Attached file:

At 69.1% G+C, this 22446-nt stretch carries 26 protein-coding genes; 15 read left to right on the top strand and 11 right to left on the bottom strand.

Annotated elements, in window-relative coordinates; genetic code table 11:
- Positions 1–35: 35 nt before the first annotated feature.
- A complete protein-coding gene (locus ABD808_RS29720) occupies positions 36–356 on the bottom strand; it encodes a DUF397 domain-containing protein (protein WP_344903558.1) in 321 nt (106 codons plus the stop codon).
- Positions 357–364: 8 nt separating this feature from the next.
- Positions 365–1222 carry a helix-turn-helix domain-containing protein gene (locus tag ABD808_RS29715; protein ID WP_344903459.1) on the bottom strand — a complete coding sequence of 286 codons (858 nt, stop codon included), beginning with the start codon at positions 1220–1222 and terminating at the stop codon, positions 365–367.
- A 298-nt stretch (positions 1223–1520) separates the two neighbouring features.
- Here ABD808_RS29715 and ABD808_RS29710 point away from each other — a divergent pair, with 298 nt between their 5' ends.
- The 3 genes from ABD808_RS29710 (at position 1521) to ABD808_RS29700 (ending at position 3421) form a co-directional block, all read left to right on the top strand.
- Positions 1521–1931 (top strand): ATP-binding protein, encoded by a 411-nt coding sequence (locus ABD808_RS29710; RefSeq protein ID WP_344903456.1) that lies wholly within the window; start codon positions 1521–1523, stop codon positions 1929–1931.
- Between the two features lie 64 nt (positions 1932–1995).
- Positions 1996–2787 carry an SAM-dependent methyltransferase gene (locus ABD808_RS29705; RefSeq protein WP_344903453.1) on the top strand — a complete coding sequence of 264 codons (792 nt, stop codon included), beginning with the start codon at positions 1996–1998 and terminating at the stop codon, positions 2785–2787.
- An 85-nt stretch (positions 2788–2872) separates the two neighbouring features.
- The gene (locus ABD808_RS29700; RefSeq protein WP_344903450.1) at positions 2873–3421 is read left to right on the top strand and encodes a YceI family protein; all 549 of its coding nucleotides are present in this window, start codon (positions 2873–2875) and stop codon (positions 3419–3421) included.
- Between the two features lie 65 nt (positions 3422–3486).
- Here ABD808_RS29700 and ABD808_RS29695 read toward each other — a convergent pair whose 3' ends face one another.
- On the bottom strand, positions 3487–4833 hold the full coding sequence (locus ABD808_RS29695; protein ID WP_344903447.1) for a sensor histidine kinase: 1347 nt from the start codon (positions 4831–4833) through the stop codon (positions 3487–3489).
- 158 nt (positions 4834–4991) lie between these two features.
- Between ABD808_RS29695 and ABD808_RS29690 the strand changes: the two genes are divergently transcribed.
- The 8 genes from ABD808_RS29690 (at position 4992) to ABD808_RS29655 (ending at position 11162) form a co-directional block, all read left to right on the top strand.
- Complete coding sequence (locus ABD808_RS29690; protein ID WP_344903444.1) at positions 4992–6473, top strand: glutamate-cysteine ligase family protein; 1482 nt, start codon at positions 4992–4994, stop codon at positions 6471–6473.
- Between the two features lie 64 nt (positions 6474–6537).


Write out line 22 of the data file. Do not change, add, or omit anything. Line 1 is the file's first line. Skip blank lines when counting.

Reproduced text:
- Between the two features lie 64 nt (positions 6474–6537).